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Neglecting Veterans Is a Disservice to Our Economy

A veteran explains the many issues that must be addressed to help our service members get back to work when they return to civilian life.

We have all heard about the compelling attributes my fellow service members bring to the table when they look for jobs as they transition out of the military – leadership experience, goal-oriented, can-do attitude, great work ethic, etc. Yet we have also heard about the disturbing unemployment statistics for today’s youngest veterans – those in the 24-36 age group. How can this be true, and what is this Administration doing about it?

Unfortunately, our youngest veterans are entering the private workforce at a very challenging time. Many of them are likely to be employed in industries such as construction, manufacturing and transportation, which have all struggled in the last few years. Further, many of these vets come from and return to rural parts of the country, and do not have the benefit of a college degree. Another critical issue is that there currently does not exist a truly effective and cohesive transition assistance program for them. And on top of all that, a staggering number of our returning service members suffer from behavioral health issues, including Post Traumatic Stress, but these issues are not being adequately addressed. The unemployment of today’s young vets is very complicated and cannot be considered in a vacuum.

I was honored to stand behind President Obama today as he signed into law his job bill for military veterans. In a nutshell, this law encourages private industry to hire unemployed veterans and wounded warriors through several generous tax credits. On its own, the law is not an overall panacea to our veterans’ unemployment problems; when considered together with other related initiatives announced by President Obama however, the public-private partnership it fosters will certainly be a big help. And this is critical, because as we end the war in Iraq and wind down the war in Afghanistan, over one million service members are projected to leave the military between 2011 and 2016.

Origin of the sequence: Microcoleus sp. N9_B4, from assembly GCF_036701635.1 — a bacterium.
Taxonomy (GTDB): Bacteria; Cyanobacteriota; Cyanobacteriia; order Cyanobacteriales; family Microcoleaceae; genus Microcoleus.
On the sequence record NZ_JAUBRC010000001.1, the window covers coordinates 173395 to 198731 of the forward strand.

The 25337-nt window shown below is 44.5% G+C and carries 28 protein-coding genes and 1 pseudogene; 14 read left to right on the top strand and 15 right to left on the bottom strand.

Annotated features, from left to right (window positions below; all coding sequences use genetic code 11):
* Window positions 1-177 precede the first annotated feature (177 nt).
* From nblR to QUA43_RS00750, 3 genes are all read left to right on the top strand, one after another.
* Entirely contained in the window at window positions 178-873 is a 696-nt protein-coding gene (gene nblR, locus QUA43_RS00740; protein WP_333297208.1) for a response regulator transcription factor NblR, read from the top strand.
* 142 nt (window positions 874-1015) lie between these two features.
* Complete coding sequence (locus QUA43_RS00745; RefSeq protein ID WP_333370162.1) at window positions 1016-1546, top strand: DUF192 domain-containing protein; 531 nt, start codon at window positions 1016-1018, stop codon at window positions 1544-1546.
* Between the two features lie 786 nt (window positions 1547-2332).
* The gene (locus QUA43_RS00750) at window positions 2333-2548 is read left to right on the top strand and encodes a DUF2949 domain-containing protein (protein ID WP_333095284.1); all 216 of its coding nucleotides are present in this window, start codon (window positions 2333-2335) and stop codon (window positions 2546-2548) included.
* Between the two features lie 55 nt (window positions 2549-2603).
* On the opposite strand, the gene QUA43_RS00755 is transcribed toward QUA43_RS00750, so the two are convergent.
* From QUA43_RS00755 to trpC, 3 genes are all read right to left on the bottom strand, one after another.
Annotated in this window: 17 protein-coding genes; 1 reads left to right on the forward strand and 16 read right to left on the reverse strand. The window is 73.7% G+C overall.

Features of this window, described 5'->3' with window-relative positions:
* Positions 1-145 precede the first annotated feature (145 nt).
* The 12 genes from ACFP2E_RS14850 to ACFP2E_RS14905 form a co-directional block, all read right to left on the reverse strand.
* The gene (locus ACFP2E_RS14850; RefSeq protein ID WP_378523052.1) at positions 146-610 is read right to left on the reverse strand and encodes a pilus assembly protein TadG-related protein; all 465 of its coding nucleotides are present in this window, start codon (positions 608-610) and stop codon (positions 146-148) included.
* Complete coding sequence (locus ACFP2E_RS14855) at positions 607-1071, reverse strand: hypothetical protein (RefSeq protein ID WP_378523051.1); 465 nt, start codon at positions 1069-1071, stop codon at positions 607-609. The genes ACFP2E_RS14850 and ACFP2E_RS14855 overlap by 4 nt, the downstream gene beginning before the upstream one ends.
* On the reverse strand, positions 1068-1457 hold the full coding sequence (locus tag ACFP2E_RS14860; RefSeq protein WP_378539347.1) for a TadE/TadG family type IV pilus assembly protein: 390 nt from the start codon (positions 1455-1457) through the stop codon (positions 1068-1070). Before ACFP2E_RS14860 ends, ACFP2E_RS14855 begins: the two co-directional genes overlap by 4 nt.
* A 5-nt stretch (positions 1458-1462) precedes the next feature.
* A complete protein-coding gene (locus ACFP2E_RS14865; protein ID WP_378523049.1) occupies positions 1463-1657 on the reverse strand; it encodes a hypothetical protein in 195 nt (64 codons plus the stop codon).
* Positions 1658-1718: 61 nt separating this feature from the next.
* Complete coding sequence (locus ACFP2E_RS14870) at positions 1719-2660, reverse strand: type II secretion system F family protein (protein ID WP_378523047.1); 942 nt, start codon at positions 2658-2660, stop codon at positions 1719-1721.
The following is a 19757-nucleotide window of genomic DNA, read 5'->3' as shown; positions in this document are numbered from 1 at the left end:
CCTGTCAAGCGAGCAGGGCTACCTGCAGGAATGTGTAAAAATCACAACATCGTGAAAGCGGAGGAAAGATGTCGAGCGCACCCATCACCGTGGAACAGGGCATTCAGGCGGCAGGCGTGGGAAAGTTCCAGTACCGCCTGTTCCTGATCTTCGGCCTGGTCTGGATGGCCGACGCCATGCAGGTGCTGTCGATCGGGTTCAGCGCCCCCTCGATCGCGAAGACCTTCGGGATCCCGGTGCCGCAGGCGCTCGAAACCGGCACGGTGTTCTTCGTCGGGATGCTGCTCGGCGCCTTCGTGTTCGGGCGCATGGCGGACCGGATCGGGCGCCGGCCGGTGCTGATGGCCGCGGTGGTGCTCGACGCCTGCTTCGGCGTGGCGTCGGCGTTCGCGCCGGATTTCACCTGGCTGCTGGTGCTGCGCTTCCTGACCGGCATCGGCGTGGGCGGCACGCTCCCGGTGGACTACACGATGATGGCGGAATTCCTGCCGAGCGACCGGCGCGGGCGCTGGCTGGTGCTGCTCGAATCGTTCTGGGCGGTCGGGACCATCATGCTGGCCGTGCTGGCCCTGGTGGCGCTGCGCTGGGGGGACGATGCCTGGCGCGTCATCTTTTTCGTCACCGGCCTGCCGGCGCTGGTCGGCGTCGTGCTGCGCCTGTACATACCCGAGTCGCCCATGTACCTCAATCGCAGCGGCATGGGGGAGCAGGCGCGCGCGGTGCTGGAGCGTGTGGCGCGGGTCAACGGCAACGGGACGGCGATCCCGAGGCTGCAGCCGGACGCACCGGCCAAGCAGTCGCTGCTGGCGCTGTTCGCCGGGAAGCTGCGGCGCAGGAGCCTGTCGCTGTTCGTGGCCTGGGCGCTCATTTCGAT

Some of these far-reaching initiatives include: a challenge to the private sector to hire or train 100,000 unemployed veterans or their spouses by the end of 2013; “Gold Cards” issued to service members in transition to help jump-start their job search process; the Veterans Job Bank connecting unemployed vets to job openings with companies that want to hire them; My Next Move for Veterans; and an interagency task force is now developing reforms to ensure that every service member receives the training, education and credentials they need for a successful transition. 

I do not believe that it is the business of the military services to focus on training for the private sector. I do believe, however, that they have an obligation, once the individual service member enters the transition period of his/her career, to provide an effective mechanism for him/her to succeed in pursuing higher education or a job in the civilian workforce. Collectively as a nation, we have already invested heavily in our service members through their extensive training and military education; neglecting to support them at this juncture would be doing our country, and tax dollars, a disservice. The Transition Assistance Program, provided by the Department of Defense in conjunction with the Departments of Labor, Veterans Affairs and Homeland Security and long overdue for major reform and improvement, will be a critical component of the Administration’s success in battling veteran unemployment.